At AFSiC 2021 Simon Gray, head of business development & marketing at BVI Finance, moderated a formidable panel of financial experts to discuss the unique opportunities posed by the African continent, and how funding can be secured to unlock this potential
Agnes Gitau, partner at GBS Africa, began by explaining some of these investment opportunities on the continent. She commented, “For me, the unique opportunities lie in African’s recovery post Covid-19. Sectors investors are interested in are those aimed at addressing society needs like healthcare – which does have a huge gap and requires funding. Africa requires over US$100bn in health infrastructure and, in the last six months, we have seen venture capital, private equity and private financing institutions which are funding tech start ups focused on the healthcare sector.
“Other unique areas are in fintech. There are a lot of innovations and great ideas coming out of the continent and they need financing. The governments alone will not be able to finance these and so it is an opportunity for the private sector.”
The African Continental Free Trade Area (AfCFTA), which commenced at the beginning of 2021, represents one of the biggest opportunities for Africans and international investors alike. While the panellists noted that there is still a lot of work to be done for it to reach its full potential (and it is still too early to assess its impact) governments and the African Union have provided some protocols in trading services and dispute settlement for people to have confidence in cross-border trading. By 2050 AfCFTA could facilitate US$540bn just from exports and create about 30 million jobs.
Gray commented, “Remember that the EU began as an iron, steel and coal trading operation and everyone accepts that is has been very successful.”
Stanley Osuide, CEO at Africa Investment Gateway Group, added that if AfCFTA is done right it will slow trade with China, USA and others but it will provide other opportunities for these countries as well. He said, “It is new, it will take time but it is important to get this right. In three years we can assess more rigorously to see if it is working.”
Gray then steered the conversation to international jurisdictions, such as the BVI, that can facilitate investment into the continent to capitalise on these bountiful opportunities.
Matthew Gilbert, partner at Maples Group, said, “One difficulty with trading blocks is that people come from different backgrounds and systems which can cause problems. Investment platforms provide a level playing field and neutral vehicle where co-investors, joint venture partners, etc can invest and trade.
“I don’t think that this can be underestimated in terms of its ability to attract investment and attract leverage on a cross-border basis from global institutions. The fact that 30% of international investment flows through them speaks for itself.”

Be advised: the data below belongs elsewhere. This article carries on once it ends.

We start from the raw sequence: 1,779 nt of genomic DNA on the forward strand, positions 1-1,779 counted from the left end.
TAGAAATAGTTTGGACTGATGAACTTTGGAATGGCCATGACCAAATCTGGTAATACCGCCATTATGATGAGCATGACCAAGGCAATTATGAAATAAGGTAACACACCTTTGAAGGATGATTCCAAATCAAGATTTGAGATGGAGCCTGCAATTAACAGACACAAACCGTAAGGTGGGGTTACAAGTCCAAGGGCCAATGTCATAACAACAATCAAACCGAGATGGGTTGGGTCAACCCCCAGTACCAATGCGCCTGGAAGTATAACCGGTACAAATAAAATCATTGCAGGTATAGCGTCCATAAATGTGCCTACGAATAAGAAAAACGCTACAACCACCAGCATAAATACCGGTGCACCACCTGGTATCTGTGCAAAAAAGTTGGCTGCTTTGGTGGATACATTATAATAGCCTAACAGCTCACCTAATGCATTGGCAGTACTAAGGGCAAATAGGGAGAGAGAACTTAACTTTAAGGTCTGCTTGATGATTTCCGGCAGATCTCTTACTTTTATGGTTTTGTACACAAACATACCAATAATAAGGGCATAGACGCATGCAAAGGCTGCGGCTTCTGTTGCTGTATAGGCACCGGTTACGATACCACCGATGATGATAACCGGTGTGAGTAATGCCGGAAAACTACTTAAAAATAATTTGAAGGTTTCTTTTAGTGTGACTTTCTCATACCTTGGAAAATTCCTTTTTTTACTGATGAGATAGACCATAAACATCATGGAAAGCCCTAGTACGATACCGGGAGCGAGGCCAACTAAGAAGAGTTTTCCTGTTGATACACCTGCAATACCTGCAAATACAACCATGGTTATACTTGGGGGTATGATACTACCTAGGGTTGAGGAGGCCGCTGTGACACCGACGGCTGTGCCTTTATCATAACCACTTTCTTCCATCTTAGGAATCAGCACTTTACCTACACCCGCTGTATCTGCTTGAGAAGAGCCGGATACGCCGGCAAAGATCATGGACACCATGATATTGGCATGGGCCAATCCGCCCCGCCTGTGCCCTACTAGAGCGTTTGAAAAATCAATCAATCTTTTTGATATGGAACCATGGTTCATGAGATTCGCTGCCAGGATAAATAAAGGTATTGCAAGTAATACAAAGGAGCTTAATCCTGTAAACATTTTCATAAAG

Thomas Dugdale, counsel at Harneys, added, “The BVI has a good robust level international playing field based on the fact it is a British overseas territory with English law as a foundation. This gives it credibility with investors and anyone using it knows and can be confident that investor rights will be protected and contracts will be enforced.”
Gray noted that three years ago the BVI introduced an arbitration centre. While this is relatively young (and has not been helped by Covid-19) it is very much operational and provides another route for arbitration.
Gitau discussed the challenges restricting African businesses from scaling, pointing to a lack of finance which remains the biggest barrier. She said, “The continent needs partners who are in the continent for the long run. If we can get more international investors who have confidence in our market as they start to open up that will help businesses scale up.”
Hindering finance reaching the continent is the unpredictability of African markets and investors need to know that contracts will be honoured and that they have a solid arbitration foundation to fall back on should disputes occur. Once again, this is where BVI and other jurisdictions can really benefit the African continent, mitigating the risk factor for investors and therefore giving them the confidence they need to invest in the continent which can be used for businesses to scale up.
Osuide also added that “One of most important things is the lack of knowledge. If there is not the knowledge to scale business, there is no point receiving investment. Africans are well read but the knowledge to get projects from start to finish is not there. Let’s get that knowledge in and that will help get the businesses to scale. Knowledge translation is a very crucial element for scaling businesses in Africa.”